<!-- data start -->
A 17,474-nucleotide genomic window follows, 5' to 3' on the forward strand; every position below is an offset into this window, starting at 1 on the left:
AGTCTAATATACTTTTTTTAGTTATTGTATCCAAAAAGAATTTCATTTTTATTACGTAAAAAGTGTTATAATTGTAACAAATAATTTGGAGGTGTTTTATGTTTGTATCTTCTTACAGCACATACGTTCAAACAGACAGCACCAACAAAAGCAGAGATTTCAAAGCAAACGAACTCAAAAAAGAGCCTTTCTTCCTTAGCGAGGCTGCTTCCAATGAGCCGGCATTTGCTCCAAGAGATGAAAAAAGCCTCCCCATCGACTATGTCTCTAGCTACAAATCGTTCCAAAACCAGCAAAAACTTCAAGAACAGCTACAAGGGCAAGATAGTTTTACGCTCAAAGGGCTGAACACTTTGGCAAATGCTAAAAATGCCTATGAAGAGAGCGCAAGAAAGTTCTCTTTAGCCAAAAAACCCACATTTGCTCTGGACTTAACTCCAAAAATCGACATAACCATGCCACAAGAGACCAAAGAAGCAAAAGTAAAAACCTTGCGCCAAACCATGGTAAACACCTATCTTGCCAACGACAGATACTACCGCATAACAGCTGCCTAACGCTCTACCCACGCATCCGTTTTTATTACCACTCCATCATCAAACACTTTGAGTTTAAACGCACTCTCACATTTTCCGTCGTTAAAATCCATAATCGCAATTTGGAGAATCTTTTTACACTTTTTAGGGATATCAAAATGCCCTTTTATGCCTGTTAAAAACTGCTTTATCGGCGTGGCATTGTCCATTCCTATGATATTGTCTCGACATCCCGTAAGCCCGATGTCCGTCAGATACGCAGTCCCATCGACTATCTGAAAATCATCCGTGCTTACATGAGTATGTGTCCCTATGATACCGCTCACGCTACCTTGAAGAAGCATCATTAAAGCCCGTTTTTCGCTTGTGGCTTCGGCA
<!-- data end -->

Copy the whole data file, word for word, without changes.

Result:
A 17,474-nucleotide genomic window follows, 5' to 3' on the forward strand; every position below is an offset into this window, starting at 1 on the left:
AGTCTAATATACTTTTTTTAGTTATTGTATCCAAAAAGAATTTCATTTTTATTACGTAAAAAGTGTTATAATTGTAACAAATAATTTGGAGGTGTTTTATGTTTGTATCTTCTTACAGCACATACGTTCAAACAGACAGCACCAACAAAAGCAGAGATTTCAAAGCAAACGAACTCAAAAAAGAGCCTTTCTTCCTTAGCGAGGCTGCTTCCAATGAGCCGGCATTTGCTCCAAGAGATGAAAAAAGCCTCCCCATCGACTATGTCTCTAGCTACAAATCGTTCCAAAACCAGCAAAAACTTCAAGAACAGCTACAAGGGCAAGATAGTTTTACGCTCAAAGGGCTGAACACTTTGGCAAATGCTAAAAATGCCTATGAAGAGAGCGCAAGAAAGTTCTCTTTAGCCAAAAAACCCACATTTGCTCTGGACTTAACTCCAAAAATCGACATAACCATGCCACAAGAGACCAAAGAAGCAAAAGTAAAAACCTTGCGCCAAACCATGGTAAACACCTATCTTGCCAACGACAGATACTACCGCATAACAGCTGCCTAACGCTCTACCCACGCATCCGTTTTTATTACCACTCCATCATCAAACACTTTGAGTTTAAACGCACTCTCACATTTTCCGTCGTTAAAATCCATAATCGCAATTTGGAGAATCTTTTTACACTTTTTAGGGATATCAAAATGCCCTTTTATGCCTGTTAAAAACTGCTTTATCGGCGTGGCATTGTCCATTCCTATGATATTGTCTCGACATCCCGTAAGCCCGATGTCCGTCAGATACGCAGTCCCATCGACTATCTGAAAATCATCCGTGCTTACATGAGTATGTGTCCCTATGATACCGCTCACGCTACCTTGAAGAAGCATCATTAAAGCCCGTTTTTCGCTTGTGGCTTCGGCA